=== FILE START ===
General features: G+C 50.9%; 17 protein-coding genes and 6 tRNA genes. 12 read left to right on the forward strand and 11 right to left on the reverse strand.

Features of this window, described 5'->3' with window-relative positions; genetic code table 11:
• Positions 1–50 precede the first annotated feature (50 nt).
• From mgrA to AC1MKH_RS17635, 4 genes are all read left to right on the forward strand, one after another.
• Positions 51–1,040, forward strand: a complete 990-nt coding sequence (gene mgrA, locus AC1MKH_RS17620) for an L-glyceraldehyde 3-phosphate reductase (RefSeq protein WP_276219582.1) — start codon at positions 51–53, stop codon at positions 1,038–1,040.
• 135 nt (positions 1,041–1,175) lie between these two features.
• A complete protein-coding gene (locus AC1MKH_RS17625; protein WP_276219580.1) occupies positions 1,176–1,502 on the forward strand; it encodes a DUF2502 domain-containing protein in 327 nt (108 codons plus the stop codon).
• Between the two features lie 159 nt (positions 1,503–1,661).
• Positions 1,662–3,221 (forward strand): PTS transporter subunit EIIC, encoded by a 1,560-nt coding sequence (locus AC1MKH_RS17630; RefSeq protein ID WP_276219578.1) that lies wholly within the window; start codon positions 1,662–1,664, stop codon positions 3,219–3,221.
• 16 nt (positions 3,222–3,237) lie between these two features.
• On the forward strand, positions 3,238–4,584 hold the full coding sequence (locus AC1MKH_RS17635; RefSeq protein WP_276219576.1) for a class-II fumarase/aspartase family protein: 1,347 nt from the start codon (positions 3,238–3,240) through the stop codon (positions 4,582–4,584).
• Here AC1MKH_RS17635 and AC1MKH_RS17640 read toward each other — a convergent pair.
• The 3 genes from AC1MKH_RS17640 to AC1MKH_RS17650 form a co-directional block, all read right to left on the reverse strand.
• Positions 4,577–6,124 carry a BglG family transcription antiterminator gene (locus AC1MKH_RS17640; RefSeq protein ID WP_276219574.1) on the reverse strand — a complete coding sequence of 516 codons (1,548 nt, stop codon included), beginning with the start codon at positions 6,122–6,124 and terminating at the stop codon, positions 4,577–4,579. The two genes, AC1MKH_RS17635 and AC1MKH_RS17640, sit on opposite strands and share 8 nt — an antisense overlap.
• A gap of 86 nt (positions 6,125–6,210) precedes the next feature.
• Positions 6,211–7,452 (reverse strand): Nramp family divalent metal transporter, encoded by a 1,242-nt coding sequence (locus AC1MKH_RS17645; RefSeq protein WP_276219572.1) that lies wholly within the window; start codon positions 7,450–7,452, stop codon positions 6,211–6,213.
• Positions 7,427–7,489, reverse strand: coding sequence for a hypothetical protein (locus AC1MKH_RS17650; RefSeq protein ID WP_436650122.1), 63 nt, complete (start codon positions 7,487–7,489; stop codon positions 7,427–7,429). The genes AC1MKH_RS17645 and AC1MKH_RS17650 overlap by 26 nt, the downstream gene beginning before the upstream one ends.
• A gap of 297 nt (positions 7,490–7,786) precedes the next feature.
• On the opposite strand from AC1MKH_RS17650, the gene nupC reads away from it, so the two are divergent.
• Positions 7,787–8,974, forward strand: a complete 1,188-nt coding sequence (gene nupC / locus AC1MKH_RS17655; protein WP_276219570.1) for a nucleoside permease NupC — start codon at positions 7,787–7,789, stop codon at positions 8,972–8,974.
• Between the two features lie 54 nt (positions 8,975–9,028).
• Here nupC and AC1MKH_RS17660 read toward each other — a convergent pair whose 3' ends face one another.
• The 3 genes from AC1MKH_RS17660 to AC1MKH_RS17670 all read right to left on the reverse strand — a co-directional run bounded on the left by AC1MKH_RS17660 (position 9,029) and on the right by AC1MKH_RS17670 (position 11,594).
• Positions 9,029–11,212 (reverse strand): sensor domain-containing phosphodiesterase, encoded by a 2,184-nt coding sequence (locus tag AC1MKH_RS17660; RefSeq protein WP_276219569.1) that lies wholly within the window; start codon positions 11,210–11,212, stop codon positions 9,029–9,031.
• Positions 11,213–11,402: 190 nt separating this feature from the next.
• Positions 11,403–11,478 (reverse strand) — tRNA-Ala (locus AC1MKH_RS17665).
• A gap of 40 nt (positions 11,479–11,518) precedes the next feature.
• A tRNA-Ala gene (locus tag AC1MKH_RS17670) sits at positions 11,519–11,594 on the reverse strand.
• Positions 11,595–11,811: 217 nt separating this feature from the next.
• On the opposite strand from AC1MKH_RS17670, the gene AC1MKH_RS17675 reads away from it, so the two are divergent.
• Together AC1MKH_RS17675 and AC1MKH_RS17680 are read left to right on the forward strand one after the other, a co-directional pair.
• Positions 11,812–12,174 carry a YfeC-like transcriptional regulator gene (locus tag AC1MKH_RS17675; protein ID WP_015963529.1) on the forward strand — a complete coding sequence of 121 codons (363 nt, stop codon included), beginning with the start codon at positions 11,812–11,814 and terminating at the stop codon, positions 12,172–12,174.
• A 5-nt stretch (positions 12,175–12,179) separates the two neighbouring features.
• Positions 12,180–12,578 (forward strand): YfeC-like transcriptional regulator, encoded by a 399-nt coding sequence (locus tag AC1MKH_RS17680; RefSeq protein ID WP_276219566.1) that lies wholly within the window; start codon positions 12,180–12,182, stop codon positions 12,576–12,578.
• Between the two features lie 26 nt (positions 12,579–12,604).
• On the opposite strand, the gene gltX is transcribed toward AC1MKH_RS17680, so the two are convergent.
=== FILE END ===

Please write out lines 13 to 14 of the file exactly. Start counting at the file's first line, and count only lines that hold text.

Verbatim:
• The 3 genes from AC1MKH_RS17640 to AC1MKH_RS17650 form a co-directional block, all read right to left on the reverse strand.
• Positions 4,577–6,124 carry a BglG family transcription antiterminator gene (locus AC1MKH_RS17640; RefSeq protein ID WP_276219574.1) on the reverse strand — a complete coding sequence of 516 codons (1,548 nt, stop codon included), beginning with the start codon at positions 6,122–6,124 and terminating at the stop codon, positions 4,577–4,579. The two genes, AC1MKH_RS17635 and AC1MKH_RS17640, sit on opposite strands and share 8 nt — an antisense overlap.